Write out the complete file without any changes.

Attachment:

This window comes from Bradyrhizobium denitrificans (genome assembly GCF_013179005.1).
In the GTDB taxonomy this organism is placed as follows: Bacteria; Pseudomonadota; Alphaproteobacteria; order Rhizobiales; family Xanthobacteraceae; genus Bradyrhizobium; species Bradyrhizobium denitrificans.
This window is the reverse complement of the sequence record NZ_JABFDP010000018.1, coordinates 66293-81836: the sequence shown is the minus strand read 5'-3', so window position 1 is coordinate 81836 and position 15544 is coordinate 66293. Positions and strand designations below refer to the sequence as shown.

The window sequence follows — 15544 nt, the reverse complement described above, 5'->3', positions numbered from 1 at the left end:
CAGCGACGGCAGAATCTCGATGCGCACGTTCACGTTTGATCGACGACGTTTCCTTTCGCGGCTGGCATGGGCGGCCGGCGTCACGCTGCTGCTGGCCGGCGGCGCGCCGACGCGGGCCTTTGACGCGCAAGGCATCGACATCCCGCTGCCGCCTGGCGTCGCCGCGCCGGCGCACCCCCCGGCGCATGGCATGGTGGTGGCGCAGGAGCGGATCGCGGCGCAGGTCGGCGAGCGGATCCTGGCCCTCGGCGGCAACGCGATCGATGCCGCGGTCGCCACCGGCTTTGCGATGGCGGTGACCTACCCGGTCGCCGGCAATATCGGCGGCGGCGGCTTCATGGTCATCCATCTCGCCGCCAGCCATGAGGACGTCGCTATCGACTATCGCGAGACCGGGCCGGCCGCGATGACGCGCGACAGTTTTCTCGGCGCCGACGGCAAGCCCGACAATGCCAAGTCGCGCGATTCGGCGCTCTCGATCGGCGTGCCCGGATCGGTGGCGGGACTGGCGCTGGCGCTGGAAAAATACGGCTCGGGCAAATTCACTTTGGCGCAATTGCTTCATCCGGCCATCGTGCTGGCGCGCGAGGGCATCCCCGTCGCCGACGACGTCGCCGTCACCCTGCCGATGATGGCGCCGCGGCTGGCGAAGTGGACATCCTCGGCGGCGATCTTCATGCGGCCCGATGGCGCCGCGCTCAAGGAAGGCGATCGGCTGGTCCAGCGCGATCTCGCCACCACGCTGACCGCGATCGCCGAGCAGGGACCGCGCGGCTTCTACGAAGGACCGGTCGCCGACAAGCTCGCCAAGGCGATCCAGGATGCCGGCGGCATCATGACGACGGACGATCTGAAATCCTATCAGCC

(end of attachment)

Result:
This window comes from Bradyrhizobium denitrificans (genome assembly GCF_013179005.1).
In the GTDB taxonomy this organism is placed as follows: Bacteria; Pseudomonadota; Alphaproteobacteria; order Rhizobiales; family Xanthobacteraceae; genus Bradyrhizobium; species Bradyrhizobium denitrificans.
This window is the reverse complement of the sequence record NZ_JABFDP010000018.1, coordinates 66293-81836: the sequence shown is the minus strand read 5'-3', so window position 1 is coordinate 81836 and position 15544 is coordinate 66293. Positions and strand designations below refer to the sequence as shown.

The window sequence follows — 15544 nt, the reverse complement described above, 5'->3', positions numbered from 1 at the left end:
CAGCGACGGCAGAATCTCGATGCGCACGTTCACGTTTGATCGACGACGTTTCCTTTCGCGGCTGGCATGGGCGGCCGGCGTCACGCTGCTGCTGGCCGGCGGCGCGCCGACGCGGGCCTTTGACGCGCAAGGCATCGACATCCCGCTGCCGCCTGGCGTCGCCGCGCCGGCGCACCCCCCGGCGCATGGCATGGTGGTGGCGCAGGAGCGGATCGCGGCGCAGGTCGGCGAGCGGATCCTGGCCCTCGGCGGCAACGCGATCGATGCCGCGGTCGCCACCGGCTTTGCGATGGCGGTGACCTACCCGGTCGCCGGCAATATCGGCGGCGGCGGCTTCATGGTCATCCATCTCGCCGCCAGCCATGAGGACGTCGCTATCGACTATCGCGAGACCGGGCCGGCCGCGATGACGCGCGACAGTTTTCTCGGCGCCGACGGCAAGCCCGACAATGCCAAGTCGCGCGATTCGGCGCTCTCGATCGGCGTGCCCGGATCGGTGGCGGGACTGGCGCTGGCGCTGGAAAAATACGGCTCGGGCAAATTCACTTTGGCGCAATTGCTTCATCCGGCCATCGTGCTGGCGCGCGAGGGCATCCCCGTCGCCGACGACGTCGCCGTCACCCTGCCGATGATGGCGCCGCGGCTGGCGAAGTGGACATCCTCGGCGGCGATCTTCATGCGGCCCGATGGCGCCGCGCTCAAGGAAGGCGATCGGCTGGTCCAGCGCGATCTCGCCACCACGCTGACCGCGATCGCCGAGCAGGGACCGCGCGGCTTCTACGAAGGACCGGTCGCCGACAAGCTCGCCAAGGCGATCCAGGATGCCGGCGGCATCATGACGACGGACGATCTGAAATCCTATCAGCC